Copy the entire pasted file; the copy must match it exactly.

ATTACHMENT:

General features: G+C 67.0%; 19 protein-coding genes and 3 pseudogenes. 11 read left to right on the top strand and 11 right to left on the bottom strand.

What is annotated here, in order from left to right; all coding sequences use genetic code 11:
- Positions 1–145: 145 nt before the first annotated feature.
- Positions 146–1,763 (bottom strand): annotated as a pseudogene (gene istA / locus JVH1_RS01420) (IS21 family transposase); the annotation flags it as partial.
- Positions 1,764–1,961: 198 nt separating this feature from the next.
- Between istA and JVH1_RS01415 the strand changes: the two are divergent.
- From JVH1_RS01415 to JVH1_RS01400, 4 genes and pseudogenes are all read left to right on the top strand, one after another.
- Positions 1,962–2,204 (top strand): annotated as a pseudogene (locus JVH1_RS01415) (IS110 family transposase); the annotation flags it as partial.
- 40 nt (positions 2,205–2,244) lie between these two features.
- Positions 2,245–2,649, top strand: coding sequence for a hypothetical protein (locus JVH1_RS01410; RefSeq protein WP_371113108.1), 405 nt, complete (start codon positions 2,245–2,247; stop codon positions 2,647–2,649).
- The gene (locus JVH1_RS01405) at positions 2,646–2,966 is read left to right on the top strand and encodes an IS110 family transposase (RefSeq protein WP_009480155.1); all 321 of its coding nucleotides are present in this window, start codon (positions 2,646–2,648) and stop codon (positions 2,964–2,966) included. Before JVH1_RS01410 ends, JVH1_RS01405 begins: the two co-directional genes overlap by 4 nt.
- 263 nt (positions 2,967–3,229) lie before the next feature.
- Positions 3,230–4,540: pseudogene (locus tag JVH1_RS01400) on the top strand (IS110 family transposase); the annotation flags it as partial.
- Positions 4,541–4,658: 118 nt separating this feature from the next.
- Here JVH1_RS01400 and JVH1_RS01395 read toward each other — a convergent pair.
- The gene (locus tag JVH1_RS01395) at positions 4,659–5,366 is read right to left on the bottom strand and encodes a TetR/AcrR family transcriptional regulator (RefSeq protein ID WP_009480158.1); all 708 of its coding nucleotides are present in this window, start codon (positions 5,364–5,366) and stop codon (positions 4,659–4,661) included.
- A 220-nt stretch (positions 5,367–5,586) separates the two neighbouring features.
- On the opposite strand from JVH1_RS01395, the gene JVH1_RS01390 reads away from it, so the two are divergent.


General features: G+C 67.0%; 19 protein-coding genes and 3 pseudogenes. 11 read left to right on the top strand and 11 right to left on the bottom strand.

What is annotated here, in order from left to right; all coding sequences use genetic code 11:
- Positions 1–145: 145 nt before the first annotated feature.
- Positions 146–1,763 (bottom strand): annotated as a pseudogene (gene istA / locus JVH1_RS01420) (IS21 family transposase); the annotation flags it as partial.
- Positions 1,764–1,961: 198 nt separating this feature from the next.
- Between istA and JVH1_RS01415 the strand changes: the two are divergent.
- From JVH1_RS01415 to JVH1_RS01400, 4 genes and pseudogenes are all read left to right on the top strand, one after another.
- Positions 1,962–2,204 (top strand): annotated as a pseudogene (locus JVH1_RS01415) (IS110 family transposase); the annotation flags it as partial.
- 40 nt (positions 2,205–2,244) lie between these two features.
- Positions 2,245–2,649, top strand: coding sequence for a hypothetical protein (locus JVH1_RS01410; RefSeq protein WP_371113108.1), 405 nt, complete (start codon positions 2,245–2,247; stop codon positions 2,647–2,649).
- The gene (locus JVH1_RS01405) at positions 2,646–2,966 is read left to right on the top strand and encodes an IS110 family transposase (RefSeq protein WP_009480155.1); all 321 of its coding nucleotides are present in this window, start codon (positions 2,646–2,648) and stop codon (positions 2,964–2,966) included. Before JVH1_RS01410 ends, JVH1_RS01405 begins: the two co-directional genes overlap by 4 nt.
- 263 nt (positions 2,967–3,229) lie before the next feature.
- Positions 3,230–4,540: pseudogene (locus tag JVH1_RS01400) on the top strand (IS110 family transposase); the annotation flags it as partial.
- Positions 4,541–4,658: 118 nt separating this feature from the next.
- Here JVH1_RS01400 and JVH1_RS01395 read toward each other — a convergent pair.
- The gene (locus tag JVH1_RS01395) at positions 4,659–5,366 is read right to left on the bottom strand and encodes a TetR/AcrR family transcriptional regulator (RefSeq protein ID WP_009480158.1); all 708 of its coding nucleotides are present in this window, start codon (positions 5,364–5,366) and stop codon (positions 4,659–4,661) included.
- A 220-nt stretch (positions 5,367–5,586) separates the two neighbouring features.
- On the opposite strand from JVH1_RS01395, the gene JVH1_RS01390 reads away from it, so the two are divergent.